But in this same section of General Norms there was one principle which has, in fact, been successfully implemented:I'd sum it up this way: There are problems with both the traditional Latin Mass (familiarly known as the Tridentine*) and with the new rite or Novus Ordo but the place we end up in should look a lot more like the Novus Ordo than the mass known as "Tridentine".
Sacred scripture is of the greatest importance in the celebration of the liturgy. For it is from it that lessons are read and explained in the homily, and psalms are sung. It is from the scriptures that the prayers, collects, and hymns draw their inspiration and their force, and that actions and signs derive their meaning. Hence in order to achieve the restoration, progress, and adaptation of the sacred liturgy it is essential to promote that sweet and living love for sacred scripture to which the venerable tradition of Eastern and Western rites gives testimony. (24)Here, apart from continuing quarrels over the translation of Scripture, it is universally acknowledged (indeed, it really cannot be denied) that the use of Scripture in the Novus Ordo is substantially greater and more thorough than before. The faithful are exposed to significantly more of the Bible at Mass over the two and three year cycles of readings. In this one area, at least, the intentions of the Council have been fulfilled.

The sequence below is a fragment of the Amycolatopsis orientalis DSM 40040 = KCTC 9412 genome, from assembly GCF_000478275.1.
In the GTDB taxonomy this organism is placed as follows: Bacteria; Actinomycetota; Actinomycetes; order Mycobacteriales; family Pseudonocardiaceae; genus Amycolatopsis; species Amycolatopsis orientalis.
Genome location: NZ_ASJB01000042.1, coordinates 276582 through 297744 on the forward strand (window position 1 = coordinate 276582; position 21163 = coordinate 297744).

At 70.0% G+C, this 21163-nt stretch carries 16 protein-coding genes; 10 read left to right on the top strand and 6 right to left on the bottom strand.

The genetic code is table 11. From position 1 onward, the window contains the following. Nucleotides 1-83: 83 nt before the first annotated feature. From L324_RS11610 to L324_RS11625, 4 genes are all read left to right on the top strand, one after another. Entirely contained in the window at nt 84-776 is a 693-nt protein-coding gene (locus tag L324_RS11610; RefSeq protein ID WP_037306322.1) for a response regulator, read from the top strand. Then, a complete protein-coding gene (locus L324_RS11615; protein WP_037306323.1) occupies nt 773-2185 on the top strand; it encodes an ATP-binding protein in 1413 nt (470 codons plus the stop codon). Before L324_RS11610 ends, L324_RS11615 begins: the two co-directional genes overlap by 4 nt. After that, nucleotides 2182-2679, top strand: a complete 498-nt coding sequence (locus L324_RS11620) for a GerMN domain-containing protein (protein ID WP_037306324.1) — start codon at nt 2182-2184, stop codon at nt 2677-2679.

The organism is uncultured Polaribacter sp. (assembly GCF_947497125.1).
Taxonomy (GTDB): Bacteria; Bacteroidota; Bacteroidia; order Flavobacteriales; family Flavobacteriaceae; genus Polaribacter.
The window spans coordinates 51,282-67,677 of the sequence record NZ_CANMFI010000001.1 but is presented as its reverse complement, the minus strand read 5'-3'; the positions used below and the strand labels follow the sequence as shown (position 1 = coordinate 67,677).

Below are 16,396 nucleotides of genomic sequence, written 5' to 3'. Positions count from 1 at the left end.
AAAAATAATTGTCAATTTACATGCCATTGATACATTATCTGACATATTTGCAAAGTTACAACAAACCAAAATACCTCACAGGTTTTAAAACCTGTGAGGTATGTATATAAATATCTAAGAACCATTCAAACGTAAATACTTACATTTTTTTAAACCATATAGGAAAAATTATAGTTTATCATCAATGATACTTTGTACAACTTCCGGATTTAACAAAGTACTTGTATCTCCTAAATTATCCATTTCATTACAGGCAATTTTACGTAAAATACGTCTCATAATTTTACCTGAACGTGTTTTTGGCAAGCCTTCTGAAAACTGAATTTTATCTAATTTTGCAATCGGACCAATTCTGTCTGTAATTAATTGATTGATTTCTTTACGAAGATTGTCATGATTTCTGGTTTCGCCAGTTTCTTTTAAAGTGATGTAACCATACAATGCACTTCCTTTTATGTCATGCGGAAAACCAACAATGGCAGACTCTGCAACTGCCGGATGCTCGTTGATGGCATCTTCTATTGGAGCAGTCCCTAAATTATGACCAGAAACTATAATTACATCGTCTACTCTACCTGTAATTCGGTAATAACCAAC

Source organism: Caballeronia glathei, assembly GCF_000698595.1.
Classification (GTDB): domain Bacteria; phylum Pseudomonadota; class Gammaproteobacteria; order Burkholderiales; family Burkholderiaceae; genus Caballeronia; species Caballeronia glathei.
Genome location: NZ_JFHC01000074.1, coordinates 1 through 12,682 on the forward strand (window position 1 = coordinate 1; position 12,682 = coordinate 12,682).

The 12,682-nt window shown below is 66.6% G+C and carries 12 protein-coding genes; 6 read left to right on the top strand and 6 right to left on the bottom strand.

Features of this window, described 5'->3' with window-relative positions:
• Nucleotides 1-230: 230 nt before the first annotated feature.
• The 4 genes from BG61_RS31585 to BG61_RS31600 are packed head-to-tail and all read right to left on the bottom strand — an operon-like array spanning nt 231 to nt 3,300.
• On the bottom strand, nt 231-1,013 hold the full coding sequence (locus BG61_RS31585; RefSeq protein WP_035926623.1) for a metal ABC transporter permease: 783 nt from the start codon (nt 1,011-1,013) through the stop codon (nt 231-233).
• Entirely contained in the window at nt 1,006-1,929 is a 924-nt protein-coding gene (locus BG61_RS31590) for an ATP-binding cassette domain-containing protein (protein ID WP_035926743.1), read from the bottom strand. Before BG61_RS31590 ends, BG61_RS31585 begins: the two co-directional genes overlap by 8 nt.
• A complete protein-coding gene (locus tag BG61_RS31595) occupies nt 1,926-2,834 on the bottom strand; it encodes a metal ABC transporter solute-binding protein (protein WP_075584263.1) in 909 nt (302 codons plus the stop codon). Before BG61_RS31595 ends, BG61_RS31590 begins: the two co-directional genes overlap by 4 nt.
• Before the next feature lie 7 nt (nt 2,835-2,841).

* What's wrong with calling it the Tridentine Mass? "Tridentine" means "from Trent" and implies that this is the mass instituted following the council at Trent. That is simply not true. All sorts of alterations had been made over the years, some of which were frivolous and pointless. John Paul 2 called it the John 23 mass and that is more accurate. The mass that traditionalists treat as eternal only dates back to the period of the first few seasons of Mad Men.